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|Citation||White paper presented to members of the PORTIA project and the Yale Law School Information Society Project, April 13, 2005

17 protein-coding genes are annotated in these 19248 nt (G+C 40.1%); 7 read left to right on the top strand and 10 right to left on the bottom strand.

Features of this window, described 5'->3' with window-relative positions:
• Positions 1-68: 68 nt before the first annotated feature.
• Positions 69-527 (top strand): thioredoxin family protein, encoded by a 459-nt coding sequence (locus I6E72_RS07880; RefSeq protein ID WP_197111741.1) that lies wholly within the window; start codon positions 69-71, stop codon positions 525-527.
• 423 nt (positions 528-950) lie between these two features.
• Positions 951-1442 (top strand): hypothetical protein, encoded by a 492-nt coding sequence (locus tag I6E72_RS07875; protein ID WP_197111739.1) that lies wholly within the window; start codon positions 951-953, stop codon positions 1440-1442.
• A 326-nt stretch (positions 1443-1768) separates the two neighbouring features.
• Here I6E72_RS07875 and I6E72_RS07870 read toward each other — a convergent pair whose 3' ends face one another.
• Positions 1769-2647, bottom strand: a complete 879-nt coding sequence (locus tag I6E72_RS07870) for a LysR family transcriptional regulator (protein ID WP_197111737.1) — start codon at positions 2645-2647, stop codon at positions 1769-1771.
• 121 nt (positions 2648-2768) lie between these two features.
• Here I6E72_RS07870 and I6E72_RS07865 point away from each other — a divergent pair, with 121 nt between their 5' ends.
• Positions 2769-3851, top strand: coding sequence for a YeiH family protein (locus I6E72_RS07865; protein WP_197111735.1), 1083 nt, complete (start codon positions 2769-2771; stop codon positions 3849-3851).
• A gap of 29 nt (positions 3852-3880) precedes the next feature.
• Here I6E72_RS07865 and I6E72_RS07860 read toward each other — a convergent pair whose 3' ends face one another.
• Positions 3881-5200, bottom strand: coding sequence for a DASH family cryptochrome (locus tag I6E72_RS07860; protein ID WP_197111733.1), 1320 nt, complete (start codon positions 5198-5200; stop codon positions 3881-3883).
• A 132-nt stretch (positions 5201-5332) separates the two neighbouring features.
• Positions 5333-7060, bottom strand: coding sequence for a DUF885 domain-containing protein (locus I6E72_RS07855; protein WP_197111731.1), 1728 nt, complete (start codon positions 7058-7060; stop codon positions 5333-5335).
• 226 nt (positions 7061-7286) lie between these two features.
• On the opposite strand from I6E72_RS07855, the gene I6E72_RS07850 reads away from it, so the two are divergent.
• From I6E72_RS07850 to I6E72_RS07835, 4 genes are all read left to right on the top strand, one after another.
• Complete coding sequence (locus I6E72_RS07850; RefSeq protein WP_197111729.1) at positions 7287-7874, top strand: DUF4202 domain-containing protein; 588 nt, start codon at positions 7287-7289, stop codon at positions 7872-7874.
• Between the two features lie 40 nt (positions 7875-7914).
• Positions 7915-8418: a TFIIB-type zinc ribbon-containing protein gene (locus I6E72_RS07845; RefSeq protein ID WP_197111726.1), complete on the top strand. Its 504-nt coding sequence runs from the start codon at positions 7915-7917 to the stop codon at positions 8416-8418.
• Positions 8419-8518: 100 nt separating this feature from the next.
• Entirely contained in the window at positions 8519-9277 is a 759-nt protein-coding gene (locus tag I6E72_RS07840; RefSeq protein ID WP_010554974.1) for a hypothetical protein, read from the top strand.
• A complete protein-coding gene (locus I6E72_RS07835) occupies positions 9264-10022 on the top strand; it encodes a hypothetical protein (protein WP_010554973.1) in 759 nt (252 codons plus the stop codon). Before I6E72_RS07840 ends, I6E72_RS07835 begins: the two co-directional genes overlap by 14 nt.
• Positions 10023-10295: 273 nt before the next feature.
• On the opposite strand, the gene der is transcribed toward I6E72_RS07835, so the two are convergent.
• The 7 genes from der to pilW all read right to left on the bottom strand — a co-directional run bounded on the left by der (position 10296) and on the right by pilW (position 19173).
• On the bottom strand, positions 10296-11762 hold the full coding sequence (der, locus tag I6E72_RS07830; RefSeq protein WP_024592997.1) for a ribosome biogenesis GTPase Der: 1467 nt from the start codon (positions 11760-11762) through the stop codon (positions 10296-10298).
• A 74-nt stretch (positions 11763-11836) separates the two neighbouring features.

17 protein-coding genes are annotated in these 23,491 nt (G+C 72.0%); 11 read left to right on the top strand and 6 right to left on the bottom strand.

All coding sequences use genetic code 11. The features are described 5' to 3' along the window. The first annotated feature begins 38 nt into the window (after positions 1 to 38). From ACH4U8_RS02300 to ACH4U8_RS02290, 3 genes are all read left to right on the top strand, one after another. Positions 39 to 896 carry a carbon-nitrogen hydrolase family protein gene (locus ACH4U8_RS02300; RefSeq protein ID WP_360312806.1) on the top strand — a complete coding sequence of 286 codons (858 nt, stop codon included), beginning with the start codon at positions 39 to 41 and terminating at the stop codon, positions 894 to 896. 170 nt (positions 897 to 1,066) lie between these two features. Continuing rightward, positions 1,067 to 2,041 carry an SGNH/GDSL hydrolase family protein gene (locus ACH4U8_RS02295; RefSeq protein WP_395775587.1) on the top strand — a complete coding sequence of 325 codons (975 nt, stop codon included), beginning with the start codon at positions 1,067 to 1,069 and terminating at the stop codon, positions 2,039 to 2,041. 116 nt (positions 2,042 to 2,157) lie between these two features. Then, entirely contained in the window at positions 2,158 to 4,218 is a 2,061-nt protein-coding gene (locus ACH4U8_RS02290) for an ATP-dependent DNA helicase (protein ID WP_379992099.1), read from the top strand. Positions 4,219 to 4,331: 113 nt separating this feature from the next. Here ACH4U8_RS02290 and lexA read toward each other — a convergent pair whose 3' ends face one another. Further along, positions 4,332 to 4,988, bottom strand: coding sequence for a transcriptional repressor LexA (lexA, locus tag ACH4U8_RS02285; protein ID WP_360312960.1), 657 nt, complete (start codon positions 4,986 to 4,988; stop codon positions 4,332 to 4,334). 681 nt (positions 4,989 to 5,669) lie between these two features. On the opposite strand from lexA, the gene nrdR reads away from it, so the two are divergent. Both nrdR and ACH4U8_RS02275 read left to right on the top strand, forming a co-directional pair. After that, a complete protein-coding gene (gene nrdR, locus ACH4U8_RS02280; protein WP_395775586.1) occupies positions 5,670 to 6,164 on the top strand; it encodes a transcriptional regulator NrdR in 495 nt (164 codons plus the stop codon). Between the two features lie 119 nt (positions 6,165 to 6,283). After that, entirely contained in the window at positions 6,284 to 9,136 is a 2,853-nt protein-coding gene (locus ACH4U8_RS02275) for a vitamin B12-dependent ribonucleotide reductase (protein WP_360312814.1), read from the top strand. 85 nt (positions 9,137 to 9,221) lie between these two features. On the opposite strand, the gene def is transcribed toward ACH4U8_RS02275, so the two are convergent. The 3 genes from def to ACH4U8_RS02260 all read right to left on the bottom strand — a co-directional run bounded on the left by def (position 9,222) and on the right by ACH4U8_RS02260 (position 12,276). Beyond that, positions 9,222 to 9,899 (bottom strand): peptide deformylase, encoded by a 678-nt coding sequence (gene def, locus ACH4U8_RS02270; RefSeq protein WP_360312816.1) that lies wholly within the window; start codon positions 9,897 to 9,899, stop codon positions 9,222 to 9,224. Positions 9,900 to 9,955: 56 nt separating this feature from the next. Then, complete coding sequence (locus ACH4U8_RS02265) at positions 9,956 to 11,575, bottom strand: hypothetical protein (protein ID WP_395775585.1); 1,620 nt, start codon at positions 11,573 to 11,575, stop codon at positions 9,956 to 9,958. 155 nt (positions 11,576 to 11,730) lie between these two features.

There is little disagreement left over the claim that there is a great deal of copyrighted content being traded in peer-to-peer systems and that this trading is not protected by traditional conceptions of fair use, even if questions of how much actual damage is caused and what the proper way to deal with the problem is are still hotly debated. Current approaches to using the law to combat piracy in peer-to-peer file-sharing networks are two-fold: sue the software developer, and sue users who are demonstrably making files available (identified using network logs and information provided by the users' ISP). This paper asks whether other ways to assign liability in a peer-to-peer system might be preferable. It examines the abstract process of the transfer of files in a peer-to-peer system, considers the necessary actions needed to enforce the liability as assigned, and considers these actions and other effects of this assignment from the standpoint of several different values.! It then compares the structure of a system such as Grokster to two different categories of systems, to understand the effects of general system topology on the assignment and enforcement of liability. The question of where liability should best be placed is not the first question to ask in responding to this issue. But it ought to be a component of the ongoing discussion between policy makers and interested parties as we collectively consider how best to approach it.
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